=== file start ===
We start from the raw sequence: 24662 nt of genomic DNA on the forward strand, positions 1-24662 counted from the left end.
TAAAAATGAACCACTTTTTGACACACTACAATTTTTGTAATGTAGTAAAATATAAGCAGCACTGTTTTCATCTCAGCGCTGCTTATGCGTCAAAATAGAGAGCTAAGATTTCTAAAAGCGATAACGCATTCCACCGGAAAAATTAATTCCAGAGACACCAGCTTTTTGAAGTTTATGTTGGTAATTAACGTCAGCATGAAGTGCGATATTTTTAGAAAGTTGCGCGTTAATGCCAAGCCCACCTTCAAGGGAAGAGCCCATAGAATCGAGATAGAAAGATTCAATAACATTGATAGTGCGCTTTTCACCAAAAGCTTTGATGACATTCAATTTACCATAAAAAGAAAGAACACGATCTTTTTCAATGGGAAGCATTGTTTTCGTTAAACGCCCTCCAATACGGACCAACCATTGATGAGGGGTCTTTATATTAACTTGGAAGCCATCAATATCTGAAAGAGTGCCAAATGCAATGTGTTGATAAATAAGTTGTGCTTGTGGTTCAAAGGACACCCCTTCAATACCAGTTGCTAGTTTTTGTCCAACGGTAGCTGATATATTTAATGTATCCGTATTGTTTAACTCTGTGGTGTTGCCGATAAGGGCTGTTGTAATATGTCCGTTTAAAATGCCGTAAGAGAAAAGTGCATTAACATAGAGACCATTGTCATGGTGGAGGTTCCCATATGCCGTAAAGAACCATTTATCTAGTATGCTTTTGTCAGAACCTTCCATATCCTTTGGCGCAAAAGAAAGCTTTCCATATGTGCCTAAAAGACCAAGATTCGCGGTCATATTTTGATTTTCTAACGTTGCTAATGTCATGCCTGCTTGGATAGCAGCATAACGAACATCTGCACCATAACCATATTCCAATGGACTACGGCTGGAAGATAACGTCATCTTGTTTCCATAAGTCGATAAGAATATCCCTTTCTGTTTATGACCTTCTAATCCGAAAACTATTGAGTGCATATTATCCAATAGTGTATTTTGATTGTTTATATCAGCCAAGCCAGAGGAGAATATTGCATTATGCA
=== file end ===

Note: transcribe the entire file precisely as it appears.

We start from the raw sequence: 24662 nt of genomic DNA on the forward strand, positions 1-24662 counted from the left end.
TAAAAATGAACCACTTTTTGACACACTACAATTTTTGTAATGTAGTAAAATATAAGCAGCACTGTTTTCATCTCAGCGCTGCTTATGCGTCAAAATAGAGAGCTAAGATTTCTAAAAGCGATAACGCATTCCACCGGAAAAATTAATTCCAGAGACACCAGCTTTTTGAAGTTTATGTTGGTAATTAACGTCAGCATGAAGTGCGATATTTTTAGAAAGTTGCGCGTTAATGCCAAGCCCACCTTCAAGGGAAGAGCCCATAGAATCGAGATAGAAAGATTCAATAACATTGATAGTGCGCTTTTCACCAAAAGCTTTGATGACATTCAATTTACCATAAAAAGAAAGAACACGATCTTTTTCAATGGGAAGCATTGTTTTCGTTAAACGCCCTCCAATACGGACCAACCATTGATGAGGGGTCTTTATATTAACTTGGAAGCCATCAATATCTGAAAGAGTGCCAAATGCAATGTGTTGATAAATAAGTTGTGCTTGTGGTTCAAAGGACACCCCTTCAATACCAGTTGCTAGTTTTTGTCCAACGGTAGCTGATATATTTAATGTATCCGTATTGTTTAACTCTGTGGTGTTGCCGATAAGGGCTGTTGTAATATGTCCGTTTAAAATGCCGTAAGAGAAAAGTGCATTAACATAGAGACCATTGTCATGGTGGAGGTTCCCATATGCCGTAAAGAACCATTTATCTAGTATGCTTTTGTCAGAACCTTCCATATCCTTTGGCGCAAAAGAAAGCTTTCCATATGTGCCTAAAAGACCAAGATTCGCGGTCATATTTTGATTTTCTAACGTTGCTAATGTCATGCCTGCTTGGATAGCAGCATAACGAACATCTGCACCATAACCATATTCCAATGGACTACGGCTGGAAGATAACGTCATCTTGTTTCCATAAGTCGATAAGAATATCCCTTTCTGTTTATGACCTTCTAATCCGAAAACTATTGAGTGCATATTATCCAATAGTGTATTTTGATTGTTTATATCAGCCAAGCCAGAGGAGAATATTGCATTATGCA